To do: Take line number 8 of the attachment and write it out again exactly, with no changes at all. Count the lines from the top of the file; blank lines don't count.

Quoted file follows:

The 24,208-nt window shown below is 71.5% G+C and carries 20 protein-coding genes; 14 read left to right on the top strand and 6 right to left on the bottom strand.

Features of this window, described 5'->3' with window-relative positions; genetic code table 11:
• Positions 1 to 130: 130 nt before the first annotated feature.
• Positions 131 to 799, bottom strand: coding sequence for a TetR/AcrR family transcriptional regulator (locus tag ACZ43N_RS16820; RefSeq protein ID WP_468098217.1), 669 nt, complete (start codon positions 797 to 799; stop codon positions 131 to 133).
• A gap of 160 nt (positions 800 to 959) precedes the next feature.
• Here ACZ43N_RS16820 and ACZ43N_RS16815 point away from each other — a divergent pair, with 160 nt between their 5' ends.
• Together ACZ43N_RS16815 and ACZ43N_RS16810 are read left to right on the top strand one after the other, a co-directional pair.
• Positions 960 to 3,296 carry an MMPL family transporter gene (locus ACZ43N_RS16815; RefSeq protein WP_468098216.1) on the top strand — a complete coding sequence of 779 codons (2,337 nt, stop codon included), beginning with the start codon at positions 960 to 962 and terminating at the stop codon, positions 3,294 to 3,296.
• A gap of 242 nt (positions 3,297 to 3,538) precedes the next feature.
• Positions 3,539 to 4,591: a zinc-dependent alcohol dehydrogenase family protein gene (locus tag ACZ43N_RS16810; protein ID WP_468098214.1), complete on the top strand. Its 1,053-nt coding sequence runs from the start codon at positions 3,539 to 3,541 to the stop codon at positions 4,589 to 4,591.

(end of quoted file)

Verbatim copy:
• Positions 960 to 3,296 carry an MMPL family transporter gene (locus ACZ43N_RS16815; RefSeq protein WP_468098216.1) on the top strand — a complete coding sequence of 779 codons (2,337 nt, stop codon included), beginning with the start codon at positions 960 to 962 and terminating at the stop codon, positions 3,294 to 3,296.